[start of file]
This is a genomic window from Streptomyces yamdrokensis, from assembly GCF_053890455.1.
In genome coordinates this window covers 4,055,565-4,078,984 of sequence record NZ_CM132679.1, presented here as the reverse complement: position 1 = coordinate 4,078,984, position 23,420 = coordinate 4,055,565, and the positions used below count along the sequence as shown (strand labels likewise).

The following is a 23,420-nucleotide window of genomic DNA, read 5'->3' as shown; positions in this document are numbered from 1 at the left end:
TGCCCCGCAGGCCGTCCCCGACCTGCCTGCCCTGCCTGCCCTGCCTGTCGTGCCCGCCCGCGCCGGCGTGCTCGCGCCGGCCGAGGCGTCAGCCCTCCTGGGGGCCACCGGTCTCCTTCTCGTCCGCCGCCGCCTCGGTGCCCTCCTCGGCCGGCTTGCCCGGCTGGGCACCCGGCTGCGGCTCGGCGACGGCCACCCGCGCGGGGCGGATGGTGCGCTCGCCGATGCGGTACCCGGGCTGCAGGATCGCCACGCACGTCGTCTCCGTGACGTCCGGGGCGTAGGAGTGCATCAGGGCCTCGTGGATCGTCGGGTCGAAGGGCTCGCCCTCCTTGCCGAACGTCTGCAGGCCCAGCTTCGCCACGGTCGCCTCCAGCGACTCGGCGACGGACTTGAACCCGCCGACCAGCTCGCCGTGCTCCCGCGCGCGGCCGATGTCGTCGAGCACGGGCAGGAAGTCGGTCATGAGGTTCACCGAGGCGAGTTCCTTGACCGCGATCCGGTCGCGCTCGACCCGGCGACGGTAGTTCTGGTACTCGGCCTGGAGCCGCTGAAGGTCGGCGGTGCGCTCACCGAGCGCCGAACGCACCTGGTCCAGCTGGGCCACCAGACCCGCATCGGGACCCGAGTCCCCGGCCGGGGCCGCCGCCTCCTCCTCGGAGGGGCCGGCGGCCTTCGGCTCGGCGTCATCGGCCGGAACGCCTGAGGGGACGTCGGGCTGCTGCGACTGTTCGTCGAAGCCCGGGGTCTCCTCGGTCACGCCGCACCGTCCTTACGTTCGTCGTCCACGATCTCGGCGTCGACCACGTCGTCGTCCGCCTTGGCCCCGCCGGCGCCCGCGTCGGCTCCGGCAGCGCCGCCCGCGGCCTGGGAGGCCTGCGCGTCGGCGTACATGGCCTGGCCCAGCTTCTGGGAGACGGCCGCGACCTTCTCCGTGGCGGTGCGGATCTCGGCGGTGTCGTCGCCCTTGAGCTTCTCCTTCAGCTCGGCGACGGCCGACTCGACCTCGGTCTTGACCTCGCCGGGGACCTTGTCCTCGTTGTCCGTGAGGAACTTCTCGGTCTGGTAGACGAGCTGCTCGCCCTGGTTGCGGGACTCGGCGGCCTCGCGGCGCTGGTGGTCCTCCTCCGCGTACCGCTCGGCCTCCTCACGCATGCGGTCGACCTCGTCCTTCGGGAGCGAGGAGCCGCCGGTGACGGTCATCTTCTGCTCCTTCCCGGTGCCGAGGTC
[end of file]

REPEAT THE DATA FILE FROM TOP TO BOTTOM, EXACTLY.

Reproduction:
This is a genomic window from Streptomyces yamdrokensis, from assembly GCF_053890455.1.
In genome coordinates this window covers 4,055,565-4,078,984 of sequence record NZ_CM132679.1, presented here as the reverse complement: position 1 = coordinate 4,078,984, position 23,420 = coordinate 4,055,565, and the positions used below count along the sequence as shown (strand labels likewise).

The following is a 23,420-nucleotide window of genomic DNA, read 5'->3' as shown; positions in this document are numbered from 1 at the left end:
TGCCCCGCAGGCCGTCCCCGACCTGCCTGCCCTGCCTGCCCTGCCTGTCGTGCCCGCCCGCGCCGGCGTGCTCGCGCCGGCCGAGGCGTCAGCCCTCCTGGGGGCCACCGGTCTCCTTCTCGTCCGCCGCCGCCTCGGTGCCCTCCTCGGCCGGCTTGCCCGGCTGGGCACCCGGCTGCGGCTCGGCGACGGCCACCCGCGCGGGGCGGATGGTGCGCTCGCCGATGCGGTACCCGGGCTGCAGGATCGCCACGCACGTCGTCTCCGTGACGTCCGGGGCGTAGGAGTGCATCAGGGCCTCGTGGATCGTCGGGTCGAAGGGCTCGCCCTCCTTGCCGAACGTCTGCAGGCCCAGCTTCGCCACGGTCGCCTCCAGCGACTCGGCGACGGACTTGAACCCGCCGACCAGCTCGCCGTGCTCCCGCGCGCGGCCGATGTCGTCGAGCACGGGCAGGAAGTCGGTCATGAGGTTCACCGAGGCGAGTTCCTTGACCGCGATCCGGTCGCGCTCGACCCGGCGACGGTAGTTCTGGTACTCGGCCTGGAGCCGCTGAAGGTCGGCGGTGCGCTCACCGAGCGCCGAACGCACCTGGTCCAGCTGGGCCACCAGACCCGCATCGGGACCCGAGTCCCCGGCCGGGGCCGCCGCCTCCTCCTCGGAGGGGCCGGCGGCCTTCGGCTCGGCGTCATCGGCCGGAACGCCTGAGGGGACGTCGGGCTGCTGCGACTGTTCGTCGAAGCCCGGGGTCTCCTCGGTCACGCCGCACCGTCCTTACGTTCGTCGTCCACGATCTCGGCGTCGACCACGTCGTCGTCCGCCTTGGCCCCGCCGGCGCCCGCGTCGGCTCCGGCAGCGCCGCCCGCGGCCTGGGAGGCCTGCGCGTCGGCGTACATGGCCTGGCCCAGCTTCTGGGAGACGGCCGCGACCTTCTCCGTGGCGGTGCGGATCTCGGCGGTGTCGTCGCCCTTGAGCTTCTCCTTCAGCTCGGCGACGGCCGACTCGACCTCGGTCTTGACCTCGCCGGGGACCTTGTCCTCGTTGTCCGTGAGGAACTTCTCGGTCTGGTAGACGAGCTGCTCGCCCTGGTTGCGGGACTCGGCGGCCTCGCGGCGCTGGTGGTCCTCCTCCGCGTACCGCTCGGCCTCCTCACGCATGCGGTCGACCTCGTCCTTCGGGAGCGAGGAGCCGCCGGTGACGGTCATCTTCTGCTCCTTCCCGGTGCCGAGGTC